Sleeping sickness is on the verge of being eradicated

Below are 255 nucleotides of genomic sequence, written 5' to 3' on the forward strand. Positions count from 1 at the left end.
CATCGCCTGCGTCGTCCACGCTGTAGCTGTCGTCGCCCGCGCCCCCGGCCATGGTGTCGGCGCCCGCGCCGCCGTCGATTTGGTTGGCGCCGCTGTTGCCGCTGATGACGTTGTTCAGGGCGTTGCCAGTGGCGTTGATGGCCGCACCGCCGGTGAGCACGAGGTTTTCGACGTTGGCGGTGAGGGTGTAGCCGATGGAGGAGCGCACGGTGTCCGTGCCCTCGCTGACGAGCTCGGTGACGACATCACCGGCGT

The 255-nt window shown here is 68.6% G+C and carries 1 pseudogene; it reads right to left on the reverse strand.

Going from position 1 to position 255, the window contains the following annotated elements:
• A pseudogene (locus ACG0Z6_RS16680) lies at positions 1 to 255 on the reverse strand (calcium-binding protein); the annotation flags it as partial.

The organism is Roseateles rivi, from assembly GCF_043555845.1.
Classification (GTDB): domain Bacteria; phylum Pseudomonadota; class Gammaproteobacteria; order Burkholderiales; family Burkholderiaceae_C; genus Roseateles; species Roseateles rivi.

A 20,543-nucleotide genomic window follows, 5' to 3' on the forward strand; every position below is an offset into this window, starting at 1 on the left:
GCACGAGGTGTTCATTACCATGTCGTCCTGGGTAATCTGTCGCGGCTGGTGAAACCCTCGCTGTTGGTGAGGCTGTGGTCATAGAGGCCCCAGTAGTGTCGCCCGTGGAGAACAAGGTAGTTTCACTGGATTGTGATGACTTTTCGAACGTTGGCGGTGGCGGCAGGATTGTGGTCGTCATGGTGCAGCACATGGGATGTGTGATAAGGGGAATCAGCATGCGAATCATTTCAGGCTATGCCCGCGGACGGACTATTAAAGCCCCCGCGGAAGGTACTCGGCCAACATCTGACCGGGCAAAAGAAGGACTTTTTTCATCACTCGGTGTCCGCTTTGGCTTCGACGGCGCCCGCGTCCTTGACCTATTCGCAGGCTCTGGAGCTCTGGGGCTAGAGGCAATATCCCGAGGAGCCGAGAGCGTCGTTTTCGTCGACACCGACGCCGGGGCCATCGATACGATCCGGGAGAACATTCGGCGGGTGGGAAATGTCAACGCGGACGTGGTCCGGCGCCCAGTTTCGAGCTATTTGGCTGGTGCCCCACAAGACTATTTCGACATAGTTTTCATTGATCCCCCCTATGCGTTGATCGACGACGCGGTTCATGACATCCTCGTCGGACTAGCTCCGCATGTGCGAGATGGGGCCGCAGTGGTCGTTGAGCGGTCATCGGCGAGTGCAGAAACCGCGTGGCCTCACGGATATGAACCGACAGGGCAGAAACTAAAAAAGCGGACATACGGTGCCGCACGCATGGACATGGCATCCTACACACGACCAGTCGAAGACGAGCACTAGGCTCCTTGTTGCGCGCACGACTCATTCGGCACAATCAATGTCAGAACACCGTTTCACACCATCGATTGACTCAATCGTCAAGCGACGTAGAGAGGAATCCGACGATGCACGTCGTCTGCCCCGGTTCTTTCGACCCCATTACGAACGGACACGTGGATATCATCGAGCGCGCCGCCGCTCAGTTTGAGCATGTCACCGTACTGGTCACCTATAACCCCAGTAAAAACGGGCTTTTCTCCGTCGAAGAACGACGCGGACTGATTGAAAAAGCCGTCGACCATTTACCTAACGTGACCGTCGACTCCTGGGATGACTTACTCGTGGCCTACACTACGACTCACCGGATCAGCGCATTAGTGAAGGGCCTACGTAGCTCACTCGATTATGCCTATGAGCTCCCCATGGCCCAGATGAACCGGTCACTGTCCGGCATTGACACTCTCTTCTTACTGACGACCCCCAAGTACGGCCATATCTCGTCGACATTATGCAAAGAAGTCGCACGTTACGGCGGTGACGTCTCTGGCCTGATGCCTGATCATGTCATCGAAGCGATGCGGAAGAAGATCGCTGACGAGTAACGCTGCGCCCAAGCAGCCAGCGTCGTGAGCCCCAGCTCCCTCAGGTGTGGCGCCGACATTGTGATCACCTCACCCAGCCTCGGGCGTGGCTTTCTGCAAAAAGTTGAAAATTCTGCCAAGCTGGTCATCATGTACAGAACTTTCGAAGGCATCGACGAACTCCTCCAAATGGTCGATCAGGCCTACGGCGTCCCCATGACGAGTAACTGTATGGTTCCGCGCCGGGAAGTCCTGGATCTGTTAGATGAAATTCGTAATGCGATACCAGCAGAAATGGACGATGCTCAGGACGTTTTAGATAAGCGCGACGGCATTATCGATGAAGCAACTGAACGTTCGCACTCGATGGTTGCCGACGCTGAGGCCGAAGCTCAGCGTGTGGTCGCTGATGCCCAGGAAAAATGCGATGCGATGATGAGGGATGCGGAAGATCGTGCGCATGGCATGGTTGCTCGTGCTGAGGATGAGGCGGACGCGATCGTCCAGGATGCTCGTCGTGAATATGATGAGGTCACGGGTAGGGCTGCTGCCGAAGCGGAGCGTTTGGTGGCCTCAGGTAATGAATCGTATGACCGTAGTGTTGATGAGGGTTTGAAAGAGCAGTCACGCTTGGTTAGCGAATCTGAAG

Between 1896 and 1906, an epidemic raged in the heart of Africa. Countless thousands died from sleeping sickness (human African trypanosomiasis or HAT), a disease caused by two species of tiny parasite transmitted by tsetse flies. In the 1920s another wave struck, putting millions at risk. Another outbreak came in 1970 and lasted until the 1990s, affecting up to half the population in some villages. After decades of dedicated research and public health efforts, it looks like this deadly disease may finally be on the verge of being wiped out. Just 997 new cases of HAT were reported in 2018 – the lowest number since records began and a significant drop from 2,164 cases in 2016. This map shows the areas where people are still at risk of infection from the two parasites, Trypanosoma rhodesiense(blue) and Trypanosoma gambiense (red), providing a focus for the final push to eradicate the disease.
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